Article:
Shasta Daisies from Seed to Spectacular Blooms
Shasta Daisies from Seed to Spectacular Blooms
In 1901, the great botanist Luther Burbank cultivated a new daisy. He named the daisies Shasta daisy after Mount Shasta in northern California.
The botanical name for the shasta daisy is Leucanthemum × superbum. This plant is the genus Chrysanthemum. But it is different from the Nippon daisy. It is a hybrid of the Portuguese daisy and the Max chrysanthemum native to Europe.
The Shasta daisy is a perennial flowering plant. It is famous for its iconic large white petals and bright yellow center. Its white flowers are like snowflakes.
This plant's blooming period is from June to September. There are many varieties of Shasta daisies, and they are of different sizes. Mature Shasta daisy can grow up to 4 feet high and 2 feet wide.
Shasta daisy (Leucanthemum × superbum) flowers John Rusk CC BY 2.0
Shasta daisy (Leucanthemum × superbum) flowers John Rusk CC BY 2.0

1. Growing Condition

  • Sunlight
Shasta daisies like full sun, meaning they need at least six hours of direct sunlight daily. Generally, I plant them in sunny places. Although they can tolerate light shade, full sun will promote their growth and flowering.
However, the summer in central Florida is so hot that I give them partial shade at noon. At the same time, I also use the water mist cooling method Dr. Michael A. Dirr suggested. This will help shasta daisies withstand the summer heat.
  • Soil
Shasta daisies like well-draining soil, and the soil pH between 6.0 and 7.0. Even though they can grow in different soil types, good soil drainage is essential for thrive. These plants are easily grown in average dry to medium well-drained soils in full sun. If you don't want your plants to get root rot, avoid waterlogging in the soil.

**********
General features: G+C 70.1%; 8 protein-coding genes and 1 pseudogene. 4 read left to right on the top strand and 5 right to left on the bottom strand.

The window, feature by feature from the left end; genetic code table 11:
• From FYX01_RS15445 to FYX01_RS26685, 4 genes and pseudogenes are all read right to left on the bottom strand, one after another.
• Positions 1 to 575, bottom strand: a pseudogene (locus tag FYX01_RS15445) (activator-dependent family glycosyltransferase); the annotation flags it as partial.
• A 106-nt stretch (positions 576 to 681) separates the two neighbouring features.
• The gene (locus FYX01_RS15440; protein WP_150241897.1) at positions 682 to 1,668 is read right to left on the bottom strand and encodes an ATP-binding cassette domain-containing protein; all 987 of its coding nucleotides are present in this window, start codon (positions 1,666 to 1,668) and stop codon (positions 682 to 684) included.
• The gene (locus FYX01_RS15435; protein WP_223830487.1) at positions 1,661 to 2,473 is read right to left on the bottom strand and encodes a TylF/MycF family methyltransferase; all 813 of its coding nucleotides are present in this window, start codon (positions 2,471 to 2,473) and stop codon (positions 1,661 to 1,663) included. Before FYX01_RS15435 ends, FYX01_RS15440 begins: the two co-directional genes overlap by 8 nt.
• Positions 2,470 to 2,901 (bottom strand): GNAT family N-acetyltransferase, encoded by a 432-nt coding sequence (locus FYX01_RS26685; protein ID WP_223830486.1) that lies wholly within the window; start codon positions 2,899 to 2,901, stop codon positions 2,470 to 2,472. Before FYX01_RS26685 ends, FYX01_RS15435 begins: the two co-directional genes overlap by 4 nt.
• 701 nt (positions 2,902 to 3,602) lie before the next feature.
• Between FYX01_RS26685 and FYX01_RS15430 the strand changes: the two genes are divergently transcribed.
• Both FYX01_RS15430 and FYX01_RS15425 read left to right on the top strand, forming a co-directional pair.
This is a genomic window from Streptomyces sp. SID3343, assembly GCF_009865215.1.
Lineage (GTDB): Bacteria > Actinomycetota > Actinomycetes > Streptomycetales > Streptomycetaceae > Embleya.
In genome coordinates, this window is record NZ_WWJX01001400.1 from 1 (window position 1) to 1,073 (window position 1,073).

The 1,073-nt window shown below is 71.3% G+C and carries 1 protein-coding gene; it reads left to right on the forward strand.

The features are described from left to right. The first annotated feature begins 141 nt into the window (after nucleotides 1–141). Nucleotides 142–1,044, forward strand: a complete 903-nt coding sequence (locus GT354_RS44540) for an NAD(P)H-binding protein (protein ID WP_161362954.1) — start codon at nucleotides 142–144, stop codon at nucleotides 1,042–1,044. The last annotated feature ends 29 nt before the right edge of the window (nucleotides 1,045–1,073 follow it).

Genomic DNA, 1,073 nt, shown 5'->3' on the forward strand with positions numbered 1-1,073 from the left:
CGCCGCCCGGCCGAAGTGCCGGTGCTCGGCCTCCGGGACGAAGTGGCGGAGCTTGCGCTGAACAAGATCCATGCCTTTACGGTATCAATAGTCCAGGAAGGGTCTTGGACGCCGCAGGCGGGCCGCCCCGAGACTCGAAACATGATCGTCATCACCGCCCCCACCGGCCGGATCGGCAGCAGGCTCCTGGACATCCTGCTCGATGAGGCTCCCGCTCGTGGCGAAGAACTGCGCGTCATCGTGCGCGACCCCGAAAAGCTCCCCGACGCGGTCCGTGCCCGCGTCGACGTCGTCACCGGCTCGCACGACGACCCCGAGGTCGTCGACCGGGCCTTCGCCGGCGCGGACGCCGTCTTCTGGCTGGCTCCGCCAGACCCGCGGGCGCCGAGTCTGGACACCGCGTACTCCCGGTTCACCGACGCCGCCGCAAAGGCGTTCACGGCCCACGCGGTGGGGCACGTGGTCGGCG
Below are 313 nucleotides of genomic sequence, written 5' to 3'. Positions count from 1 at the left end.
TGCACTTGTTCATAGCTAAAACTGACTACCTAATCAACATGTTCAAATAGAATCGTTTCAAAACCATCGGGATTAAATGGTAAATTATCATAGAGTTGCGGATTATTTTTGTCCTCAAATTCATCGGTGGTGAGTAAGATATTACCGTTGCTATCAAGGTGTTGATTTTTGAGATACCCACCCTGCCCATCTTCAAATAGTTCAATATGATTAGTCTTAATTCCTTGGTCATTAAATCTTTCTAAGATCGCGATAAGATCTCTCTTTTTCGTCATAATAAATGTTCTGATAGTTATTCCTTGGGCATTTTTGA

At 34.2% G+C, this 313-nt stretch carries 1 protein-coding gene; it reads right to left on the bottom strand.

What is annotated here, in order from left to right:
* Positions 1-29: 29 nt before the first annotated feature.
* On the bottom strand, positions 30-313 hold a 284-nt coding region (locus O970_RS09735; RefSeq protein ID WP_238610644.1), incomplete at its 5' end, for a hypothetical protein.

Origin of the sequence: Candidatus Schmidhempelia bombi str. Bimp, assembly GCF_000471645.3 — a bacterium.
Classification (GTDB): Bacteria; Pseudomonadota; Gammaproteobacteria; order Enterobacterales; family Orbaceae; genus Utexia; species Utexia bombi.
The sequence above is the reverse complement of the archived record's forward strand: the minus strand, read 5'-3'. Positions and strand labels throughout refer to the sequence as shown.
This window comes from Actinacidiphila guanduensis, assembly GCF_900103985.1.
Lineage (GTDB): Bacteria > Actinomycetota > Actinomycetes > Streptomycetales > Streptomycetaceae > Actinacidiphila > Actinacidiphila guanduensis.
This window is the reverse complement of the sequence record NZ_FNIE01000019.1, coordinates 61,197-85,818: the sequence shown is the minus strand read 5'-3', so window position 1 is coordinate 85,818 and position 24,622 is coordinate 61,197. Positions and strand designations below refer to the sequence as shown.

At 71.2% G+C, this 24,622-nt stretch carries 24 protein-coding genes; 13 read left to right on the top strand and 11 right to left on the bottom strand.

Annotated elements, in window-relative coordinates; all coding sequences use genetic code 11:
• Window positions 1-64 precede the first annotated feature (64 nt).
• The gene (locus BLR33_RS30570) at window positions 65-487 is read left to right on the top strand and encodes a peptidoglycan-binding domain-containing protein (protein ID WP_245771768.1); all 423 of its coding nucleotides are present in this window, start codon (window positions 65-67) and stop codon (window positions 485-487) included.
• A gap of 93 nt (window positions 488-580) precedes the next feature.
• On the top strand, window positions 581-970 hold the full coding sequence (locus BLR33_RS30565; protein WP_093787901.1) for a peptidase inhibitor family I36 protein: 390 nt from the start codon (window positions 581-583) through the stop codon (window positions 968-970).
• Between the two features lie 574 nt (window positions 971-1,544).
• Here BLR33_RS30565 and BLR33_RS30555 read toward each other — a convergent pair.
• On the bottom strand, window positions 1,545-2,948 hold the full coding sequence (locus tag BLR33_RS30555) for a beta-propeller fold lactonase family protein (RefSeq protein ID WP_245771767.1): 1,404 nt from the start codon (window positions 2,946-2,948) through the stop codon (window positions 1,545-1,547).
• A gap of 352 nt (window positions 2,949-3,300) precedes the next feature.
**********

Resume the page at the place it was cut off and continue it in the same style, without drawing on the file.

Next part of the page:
Whether your soil is clay or sandy, you can add some organic matter to improve it, such as compost or manure. Organic matter can enhance the drainage of clay and make sandy soil rich in fertility.
  • Watering
Although Shasta daisies are drought tolerant once established, I still water them regularly in dry or hot seasons.
However, unlike shallow-rooted plants, their roots cannot make the most of the water on the soil's surface. Therefore, I will deeply water these plants and let the water soak the soil thoroughly. I check the moisture of the soil before each watering. The best watering time is when the soil is slightly dry.
During winter, the slow water evaporation in the soil makes shasta daisies prone to root rot. As a result, wet soil in winter can be fatal for shasta daisy.
  • Temperature and Climate
The Shasta daisy is a hardy perennial which can withstand frost. Generally, they grow in the USDA 4-9 zone. However, too-hot summer climates may kill them. So, in central and southern Florida, we need to use shade fabric to help them withstand the stress of the hot sun and heat.
  • Spacing
When planting shasta daisies, I will make sure that there is proper spacing between plants. Keeping enough space between plants is vital for their health. Enough space helps plants to get enough air circulation, prevents them from getting too crowded, and encourages their roots to grow strong. Depending on the type and size of the plants, I plant them about a foot to three feet apart.